That earlier point about the SNP being a party of breadth is extremely apparent in this chart. Even at the first STV election in 2007, they were already represented in 85% of wards. Come 2017, they’d further increased that to 93%. That compares with Labour’s peak of 69% in 2012, and the Conservatives’ 64% in 2017.
Share of Votes and Seats
Given the SNP’s near-complete slate at every election, the distinction in this chart between their total national vote and vote in wards contested is extremely marginal. Note how although there was an increase between 2007 and 2012 (of 4.4% of the national vote), it paled in comparison to their growth from 2007 to 2011 at Holyrood (13% of the regional vote).
For whatever reason, since Holyrood and Local elections have been unlinked, the SNP’s vote at the two has also been unlinked, when previously it had been relatively close. Back in 1999, their local vote had been 1.4% higher than their Holyrood list vote. In 2003, it was 2.2% higher. It fell behind for the first time in 2007, coming up short a still pretty modest 3.1% – perhaps because the SNP were now competing locally in some places with parties they’d already been competing with at Holyrood for years. All of these are much lower than the unpaired elections since. Their “gap” between 2011 and 2012 was 11.7%, and then 9.4% between 2016 and 2017.
The assumption most of my local election coverage has worked on this year is that 2017 was a uniquely bad year for the SNP, which is unlikely to be repeated. 2012 as a pre-referendum election was also rather different. An exclusive local poll for BBS which put them at 44% of first preference votes would seem to back that assumption up. However I think that’s too far in the other direction and would make this a uniquely good year. I reckon it’s highly exaggerated – though we’ll see come May – and that approaching 40% from the other end may be a more realistic assessment.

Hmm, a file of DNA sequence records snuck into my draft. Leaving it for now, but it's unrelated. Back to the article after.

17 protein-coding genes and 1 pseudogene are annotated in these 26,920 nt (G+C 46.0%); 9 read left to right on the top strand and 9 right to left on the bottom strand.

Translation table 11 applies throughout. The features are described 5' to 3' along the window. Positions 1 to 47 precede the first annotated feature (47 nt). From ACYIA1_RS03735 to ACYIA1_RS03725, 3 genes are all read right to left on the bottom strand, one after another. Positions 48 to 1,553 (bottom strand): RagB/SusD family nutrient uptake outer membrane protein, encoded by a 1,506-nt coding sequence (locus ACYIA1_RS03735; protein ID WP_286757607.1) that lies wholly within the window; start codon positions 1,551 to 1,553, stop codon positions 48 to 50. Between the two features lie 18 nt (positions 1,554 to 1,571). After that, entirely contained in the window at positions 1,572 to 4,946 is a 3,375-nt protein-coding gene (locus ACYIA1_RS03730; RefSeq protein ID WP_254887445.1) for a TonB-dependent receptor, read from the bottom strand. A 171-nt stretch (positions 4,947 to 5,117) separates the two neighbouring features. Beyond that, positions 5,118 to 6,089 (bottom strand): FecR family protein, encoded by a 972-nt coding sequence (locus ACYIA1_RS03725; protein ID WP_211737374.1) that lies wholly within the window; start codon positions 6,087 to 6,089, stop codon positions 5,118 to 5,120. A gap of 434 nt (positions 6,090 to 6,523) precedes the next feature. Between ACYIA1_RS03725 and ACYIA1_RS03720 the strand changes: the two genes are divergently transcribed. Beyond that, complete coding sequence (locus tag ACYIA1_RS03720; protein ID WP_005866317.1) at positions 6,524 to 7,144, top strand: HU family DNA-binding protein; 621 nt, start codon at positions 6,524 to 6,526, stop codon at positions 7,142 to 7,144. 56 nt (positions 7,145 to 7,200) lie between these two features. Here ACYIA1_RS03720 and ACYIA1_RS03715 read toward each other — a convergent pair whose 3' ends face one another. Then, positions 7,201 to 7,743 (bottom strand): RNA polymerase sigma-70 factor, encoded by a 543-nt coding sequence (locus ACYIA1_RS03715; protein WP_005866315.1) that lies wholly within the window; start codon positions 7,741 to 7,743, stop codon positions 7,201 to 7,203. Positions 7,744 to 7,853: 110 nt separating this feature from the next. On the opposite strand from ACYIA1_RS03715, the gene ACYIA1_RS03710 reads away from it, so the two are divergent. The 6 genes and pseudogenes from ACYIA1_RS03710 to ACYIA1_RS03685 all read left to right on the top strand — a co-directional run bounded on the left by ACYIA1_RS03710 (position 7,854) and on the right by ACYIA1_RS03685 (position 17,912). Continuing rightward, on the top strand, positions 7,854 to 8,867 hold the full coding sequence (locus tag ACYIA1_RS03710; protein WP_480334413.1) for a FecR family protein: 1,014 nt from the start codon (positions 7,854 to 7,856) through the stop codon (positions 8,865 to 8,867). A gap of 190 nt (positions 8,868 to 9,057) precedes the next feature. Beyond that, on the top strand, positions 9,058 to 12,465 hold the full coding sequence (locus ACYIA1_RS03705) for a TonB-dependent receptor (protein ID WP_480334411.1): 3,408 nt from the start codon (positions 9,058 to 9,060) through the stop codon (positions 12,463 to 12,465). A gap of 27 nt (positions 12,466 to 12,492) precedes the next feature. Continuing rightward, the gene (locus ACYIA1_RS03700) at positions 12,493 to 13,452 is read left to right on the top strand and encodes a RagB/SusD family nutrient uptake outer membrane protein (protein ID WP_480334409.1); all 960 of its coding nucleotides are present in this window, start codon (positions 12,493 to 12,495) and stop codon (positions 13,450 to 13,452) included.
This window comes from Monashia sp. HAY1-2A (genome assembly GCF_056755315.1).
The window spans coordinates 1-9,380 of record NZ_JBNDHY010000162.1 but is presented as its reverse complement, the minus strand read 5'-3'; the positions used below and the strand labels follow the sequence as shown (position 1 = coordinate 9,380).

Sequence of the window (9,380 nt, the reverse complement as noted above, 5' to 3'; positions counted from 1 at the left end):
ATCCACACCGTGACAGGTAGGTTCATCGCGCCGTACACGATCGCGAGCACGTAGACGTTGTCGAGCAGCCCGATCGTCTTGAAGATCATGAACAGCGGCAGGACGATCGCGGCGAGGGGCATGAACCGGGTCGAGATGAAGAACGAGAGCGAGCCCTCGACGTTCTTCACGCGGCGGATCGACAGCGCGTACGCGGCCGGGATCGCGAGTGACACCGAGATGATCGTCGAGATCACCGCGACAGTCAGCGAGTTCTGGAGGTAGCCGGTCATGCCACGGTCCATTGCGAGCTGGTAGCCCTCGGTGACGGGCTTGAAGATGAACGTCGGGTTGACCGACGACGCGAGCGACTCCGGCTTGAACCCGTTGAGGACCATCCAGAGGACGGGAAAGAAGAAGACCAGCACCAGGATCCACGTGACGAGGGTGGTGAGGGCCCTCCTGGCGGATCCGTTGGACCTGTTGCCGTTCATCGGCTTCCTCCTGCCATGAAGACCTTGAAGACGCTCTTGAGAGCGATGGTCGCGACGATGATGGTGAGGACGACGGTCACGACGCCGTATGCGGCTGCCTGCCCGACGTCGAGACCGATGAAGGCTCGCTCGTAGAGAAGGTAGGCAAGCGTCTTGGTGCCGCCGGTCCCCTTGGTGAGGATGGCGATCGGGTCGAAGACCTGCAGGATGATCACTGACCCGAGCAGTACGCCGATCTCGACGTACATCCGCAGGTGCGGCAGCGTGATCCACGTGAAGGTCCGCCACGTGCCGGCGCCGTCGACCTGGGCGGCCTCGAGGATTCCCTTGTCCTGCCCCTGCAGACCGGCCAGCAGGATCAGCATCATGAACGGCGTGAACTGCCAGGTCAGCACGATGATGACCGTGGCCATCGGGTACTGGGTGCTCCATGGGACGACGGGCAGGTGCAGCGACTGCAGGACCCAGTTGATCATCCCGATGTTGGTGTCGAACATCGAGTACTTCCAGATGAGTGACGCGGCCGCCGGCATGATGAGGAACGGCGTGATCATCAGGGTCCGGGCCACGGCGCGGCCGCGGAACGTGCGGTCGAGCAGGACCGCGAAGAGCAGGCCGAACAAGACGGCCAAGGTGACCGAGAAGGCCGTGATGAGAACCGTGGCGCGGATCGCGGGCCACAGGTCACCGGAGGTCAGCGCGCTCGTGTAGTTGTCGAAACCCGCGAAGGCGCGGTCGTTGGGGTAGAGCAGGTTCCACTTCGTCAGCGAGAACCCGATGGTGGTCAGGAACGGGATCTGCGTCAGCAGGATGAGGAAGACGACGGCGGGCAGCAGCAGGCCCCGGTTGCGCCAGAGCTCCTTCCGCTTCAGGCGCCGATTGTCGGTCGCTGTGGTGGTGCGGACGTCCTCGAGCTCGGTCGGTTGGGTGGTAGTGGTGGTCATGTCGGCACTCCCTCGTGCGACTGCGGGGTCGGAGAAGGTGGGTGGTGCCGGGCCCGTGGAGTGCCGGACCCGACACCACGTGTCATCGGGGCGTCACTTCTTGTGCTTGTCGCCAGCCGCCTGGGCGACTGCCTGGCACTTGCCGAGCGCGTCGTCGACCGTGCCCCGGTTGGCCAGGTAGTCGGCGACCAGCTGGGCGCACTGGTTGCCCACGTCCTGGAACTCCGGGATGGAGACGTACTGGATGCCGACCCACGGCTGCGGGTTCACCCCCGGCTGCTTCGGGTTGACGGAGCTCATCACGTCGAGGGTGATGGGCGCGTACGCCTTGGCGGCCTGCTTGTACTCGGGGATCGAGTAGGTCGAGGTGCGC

This chart is the same seat numbers as in the candidates and councillors chart, just shown as a share of the total. This again emphasises the SNP’s relative underperformance at local elections versus parliamentary. Whereas at Holyrood they’ve been around the 50% mark at all three elections since 2011, they’ve been at around 35% of councillors through the same period. This isn’t entirely local election underperformance, as the architecture of local representation plays a part too.